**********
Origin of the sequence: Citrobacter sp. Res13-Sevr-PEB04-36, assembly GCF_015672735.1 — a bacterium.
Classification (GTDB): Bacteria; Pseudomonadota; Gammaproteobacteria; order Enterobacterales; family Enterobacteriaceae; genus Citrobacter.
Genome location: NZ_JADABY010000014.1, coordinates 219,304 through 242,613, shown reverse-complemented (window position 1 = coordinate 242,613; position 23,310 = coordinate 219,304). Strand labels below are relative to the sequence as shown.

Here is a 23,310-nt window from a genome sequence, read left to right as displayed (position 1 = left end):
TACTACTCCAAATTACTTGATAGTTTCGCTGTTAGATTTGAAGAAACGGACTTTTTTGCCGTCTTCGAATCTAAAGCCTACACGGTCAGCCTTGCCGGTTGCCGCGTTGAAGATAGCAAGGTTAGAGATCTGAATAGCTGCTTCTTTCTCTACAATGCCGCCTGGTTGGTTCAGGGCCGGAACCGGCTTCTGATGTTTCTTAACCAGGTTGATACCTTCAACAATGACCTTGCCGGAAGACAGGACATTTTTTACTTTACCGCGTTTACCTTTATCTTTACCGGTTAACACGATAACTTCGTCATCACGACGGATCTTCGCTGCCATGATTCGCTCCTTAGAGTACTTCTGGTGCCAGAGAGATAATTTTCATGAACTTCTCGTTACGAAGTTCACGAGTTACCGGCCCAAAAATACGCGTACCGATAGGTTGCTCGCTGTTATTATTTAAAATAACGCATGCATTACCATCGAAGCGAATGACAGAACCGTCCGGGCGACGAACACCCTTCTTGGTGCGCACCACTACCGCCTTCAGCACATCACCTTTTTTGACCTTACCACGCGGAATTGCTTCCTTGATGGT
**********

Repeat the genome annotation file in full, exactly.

Origin of the sequence: Citrobacter sp. Res13-Sevr-PEB04-36, assembly GCF_015672735.1 — a bacterium.
Classification (GTDB): Bacteria; Pseudomonadota; Gammaproteobacteria; order Enterobacterales; family Enterobacteriaceae; genus Citrobacter.
Genome location: NZ_JADABY010000014.1, coordinates 219,304 through 242,613, shown reverse-complemented (window position 1 = coordinate 242,613; position 23,310 = coordinate 219,304). Strand labels below are relative to the sequence as shown.

Here is a 23,310-nt window from a genome sequence, read left to right as displayed (position 1 = left end):
TACTACTCCAAATTACTTGATAGTTTCGCTGTTAGATTTGAAGAAACGGACTTTTTTGCCGTCTTCGAATCTAAAGCCTACACGGTCAGCCTTGCCGGTTGCCGCGTTGAAGATAGCAAGGTTAGAGATCTGAATAGCTGCTTCTTTCTCTACAATGCCGCCTGGTTGGTTCAGGGCCGGAACCGGCTTCTGATGTTTCTTAACCAGGTTGATACCTTCAACAATGACCTTGCCGGAAGACAGGACATTTTTTACTTTACCGCGTTTACCTTTATCTTTACCGGTTAACACGATAACTTCGTCATCACGACGGATCTTCGCTGCCATGATTCGCTCCTTAGAGTACTTCTGGTGCCAGAGAGATAATTTTCATGAACTTCTCGTTACGAAGTTCACGAGTTACCGGCCCAAAAATACGCGTACCGATAGGTTGCTCGCTGTTATTATTTAAAATAACGCATGCATTACCATCGAAGCGAATGACAGAACCGTCCGGGCGACGAACACCCTTCTTGGTGCGCACCACTACCGCCTTCAGCACATCACCTTTTTTGACCTTACCACGCGGAATTGCTTCCTTGATGGT